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Making Current Events Instruction Into Social Justice Teaching

Making Current Events Instruction Into Social Justice Teaching

11 October, 2016

This year, marriage equality, refugees seeking safety in Europe, the Confederate flag, police shootings of black and Latino men, ISIS, and immigration are just a few of the news stories that occupied the headlines on our phones, laptops, and newspapers.

Unlike 20 years ago when teachers and parents had to purposely raise current events topics with young people, today, students are already part of the conversation. Through their smartphones, social media outlets, and overheard conversations, they are aware of what is happening. However, do students really understand the headlines they see? Do they have the chance to grapple with the information, or is it simply seeping into their psyche with no opportunity to ask questions, dig deeper, or explore how they feel about it?

Most educators feel a sense of responsibility to discuss with their students about what’s going on in society and the world. Indeed, it’s the reason that many chose to become teachers in the first place. With topics both large and small — from the Supreme Court ruling on marriage equality to the lack of diversity in the Academy Awards, from racism in policing to the school dress codes controversy — educating about current events has enormous benefits for students. And it almost always has a social justice lens with which to learn, analyze, and discover.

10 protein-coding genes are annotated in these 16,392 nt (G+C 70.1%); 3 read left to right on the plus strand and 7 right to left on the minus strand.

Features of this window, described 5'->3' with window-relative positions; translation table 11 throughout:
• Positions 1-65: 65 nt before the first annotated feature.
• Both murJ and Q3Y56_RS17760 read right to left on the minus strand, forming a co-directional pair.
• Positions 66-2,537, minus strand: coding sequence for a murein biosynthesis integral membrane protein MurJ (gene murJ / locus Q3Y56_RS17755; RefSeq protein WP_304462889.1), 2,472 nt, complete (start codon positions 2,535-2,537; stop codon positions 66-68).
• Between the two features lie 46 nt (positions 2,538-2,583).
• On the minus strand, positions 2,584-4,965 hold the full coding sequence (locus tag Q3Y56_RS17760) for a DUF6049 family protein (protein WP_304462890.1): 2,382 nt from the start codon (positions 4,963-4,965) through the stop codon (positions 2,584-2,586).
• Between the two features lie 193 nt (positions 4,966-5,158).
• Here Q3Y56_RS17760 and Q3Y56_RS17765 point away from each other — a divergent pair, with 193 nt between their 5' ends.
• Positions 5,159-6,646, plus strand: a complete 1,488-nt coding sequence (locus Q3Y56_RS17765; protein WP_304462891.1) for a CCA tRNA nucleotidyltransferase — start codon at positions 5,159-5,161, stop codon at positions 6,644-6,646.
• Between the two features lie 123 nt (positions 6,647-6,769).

Whether teachers have a few minutes, one class period, or an entire unit to spend on a current event topic, the chance is ripe with learning potential. Students’ high interest and motivation lay the groundwork for being an informed citizen and talking at home with parents and family members. Current events discussions offer sufficient opportunity for skill building (e.g. vocabulary development, reading and writing informational and analytical text, oral expression, critical analysis — all part of the ELA Common Core Learning Standards). Students can create and practice their social and emotional skills, and these topics often present a chance to connect the present with the past. Finally, because so many current events topics shed light on human and civil rights, teachers have an excellent conversational bridge as well as a lens for tackling equity and justice, a topic that so many young people are hungry to discuss.


Consider the following when planning to include current events in a classroom discussion:

  1. Thoughtfully take into account who is in your classroom.